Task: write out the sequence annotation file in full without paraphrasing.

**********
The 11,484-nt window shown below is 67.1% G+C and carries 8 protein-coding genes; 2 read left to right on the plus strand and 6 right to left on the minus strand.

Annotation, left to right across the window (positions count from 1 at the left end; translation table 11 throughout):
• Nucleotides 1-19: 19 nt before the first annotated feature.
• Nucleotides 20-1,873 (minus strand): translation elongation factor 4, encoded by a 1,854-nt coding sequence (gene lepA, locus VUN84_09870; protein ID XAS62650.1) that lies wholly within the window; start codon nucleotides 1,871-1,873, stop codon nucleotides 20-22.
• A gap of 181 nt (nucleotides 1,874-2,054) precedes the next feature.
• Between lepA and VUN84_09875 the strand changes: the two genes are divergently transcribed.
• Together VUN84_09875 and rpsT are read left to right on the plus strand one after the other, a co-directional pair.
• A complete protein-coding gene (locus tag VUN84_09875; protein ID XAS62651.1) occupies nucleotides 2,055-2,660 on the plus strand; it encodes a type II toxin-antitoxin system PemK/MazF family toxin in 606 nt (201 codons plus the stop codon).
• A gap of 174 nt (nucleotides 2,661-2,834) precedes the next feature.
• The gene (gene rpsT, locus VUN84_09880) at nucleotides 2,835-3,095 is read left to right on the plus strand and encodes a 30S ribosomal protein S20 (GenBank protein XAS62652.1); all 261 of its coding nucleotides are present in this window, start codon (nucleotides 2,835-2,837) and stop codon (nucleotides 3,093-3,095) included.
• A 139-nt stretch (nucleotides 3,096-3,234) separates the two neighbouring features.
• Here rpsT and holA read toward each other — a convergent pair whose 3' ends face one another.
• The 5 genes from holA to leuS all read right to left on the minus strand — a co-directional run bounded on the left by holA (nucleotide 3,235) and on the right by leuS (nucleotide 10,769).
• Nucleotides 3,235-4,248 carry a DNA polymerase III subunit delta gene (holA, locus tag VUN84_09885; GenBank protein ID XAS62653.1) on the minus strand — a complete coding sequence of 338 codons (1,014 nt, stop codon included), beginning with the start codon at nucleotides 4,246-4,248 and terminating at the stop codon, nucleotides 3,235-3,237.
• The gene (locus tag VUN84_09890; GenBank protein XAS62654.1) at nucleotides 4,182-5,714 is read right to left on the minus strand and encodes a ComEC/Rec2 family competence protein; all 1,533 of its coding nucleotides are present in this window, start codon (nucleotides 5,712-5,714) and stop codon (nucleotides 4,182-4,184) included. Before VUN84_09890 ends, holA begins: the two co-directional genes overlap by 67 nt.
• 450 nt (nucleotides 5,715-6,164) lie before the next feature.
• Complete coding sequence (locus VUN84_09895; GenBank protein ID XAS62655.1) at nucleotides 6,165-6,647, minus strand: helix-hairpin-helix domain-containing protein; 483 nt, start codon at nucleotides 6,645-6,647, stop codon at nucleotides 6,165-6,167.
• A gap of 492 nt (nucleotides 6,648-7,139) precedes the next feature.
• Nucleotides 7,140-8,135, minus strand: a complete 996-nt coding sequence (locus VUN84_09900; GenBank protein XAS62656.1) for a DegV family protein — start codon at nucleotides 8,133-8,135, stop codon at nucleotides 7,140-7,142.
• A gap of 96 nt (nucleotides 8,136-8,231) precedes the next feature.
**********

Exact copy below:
The 11,484-nt window shown below is 67.1% G+C and carries 8 protein-coding genes; 2 read left to right on the plus strand and 6 right to left on the minus strand.

Annotation, left to right across the window (positions count from 1 at the left end; translation table 11 throughout):
• Nucleotides 1-19: 19 nt before the first annotated feature.
• Nucleotides 20-1,873 (minus strand): translation elongation factor 4, encoded by a 1,854-nt coding sequence (gene lepA, locus VUN84_09870; protein ID XAS62650.1) that lies wholly within the window; start codon nucleotides 1,871-1,873, stop codon nucleotides 20-22.
• A gap of 181 nt (nucleotides 1,874-2,054) precedes the next feature.
• Between lepA and VUN84_09875 the strand changes: the two genes are divergently transcribed.
• Together VUN84_09875 and rpsT are read left to right on the plus strand one after the other, a co-directional pair.
• A complete protein-coding gene (locus tag VUN84_09875; protein ID XAS62651.1) occupies nucleotides 2,055-2,660 on the plus strand; it encodes a type II toxin-antitoxin system PemK/MazF family toxin in 606 nt (201 codons plus the stop codon).
• A gap of 174 nt (nucleotides 2,661-2,834) precedes the next feature.
• The gene (gene rpsT, locus VUN84_09880) at nucleotides 2,835-3,095 is read left to right on the plus strand and encodes a 30S ribosomal protein S20 (GenBank protein XAS62652.1); all 261 of its coding nucleotides are present in this window, start codon (nucleotides 2,835-2,837) and stop codon (nucleotides 3,093-3,095) included.
• A 139-nt stretch (nucleotides 3,096-3,234) separates the two neighbouring features.
• Here rpsT and holA read toward each other — a convergent pair whose 3' ends face one another.
• The 5 genes from holA to leuS all read right to left on the minus strand — a co-directional run bounded on the left by holA (nucleotide 3,235) and on the right by leuS (nucleotide 10,769).
• Nucleotides 3,235-4,248 carry a DNA polymerase III subunit delta gene (holA, locus tag VUN84_09885; GenBank protein ID XAS62653.1) on the minus strand — a complete coding sequence of 338 codons (1,014 nt, stop codon included), beginning with the start codon at nucleotides 4,246-4,248 and terminating at the stop codon, nucleotides 3,235-3,237.
• The gene (locus tag VUN84_09890; GenBank protein XAS62654.1) at nucleotides 4,182-5,714 is read right to left on the minus strand and encodes a ComEC/Rec2 family competence protein; all 1,533 of its coding nucleotides are present in this window, start codon (nucleotides 5,712-5,714) and stop codon (nucleotides 4,182-4,184) included. Before VUN84_09890 ends, holA begins: the two co-directional genes overlap by 67 nt.
• 450 nt (nucleotides 5,715-6,164) lie before the next feature.
• Complete coding sequence (locus VUN84_09895; GenBank protein ID XAS62655.1) at nucleotides 6,165-6,647, minus strand: helix-hairpin-helix domain-containing protein; 483 nt, start codon at nucleotides 6,645-6,647, stop codon at nucleotides 6,165-6,167.
• A gap of 492 nt (nucleotides 6,648-7,139) precedes the next feature.
• Nucleotides 7,140-8,135, minus strand: a complete 996-nt coding sequence (locus VUN84_09900; GenBank protein XAS62656.1) for a DegV family protein — start codon at nucleotides 8,133-8,135, stop codon at nucleotides 7,140-7,142.
• A gap of 96 nt (nucleotides 8,136-8,231) precedes the next feature.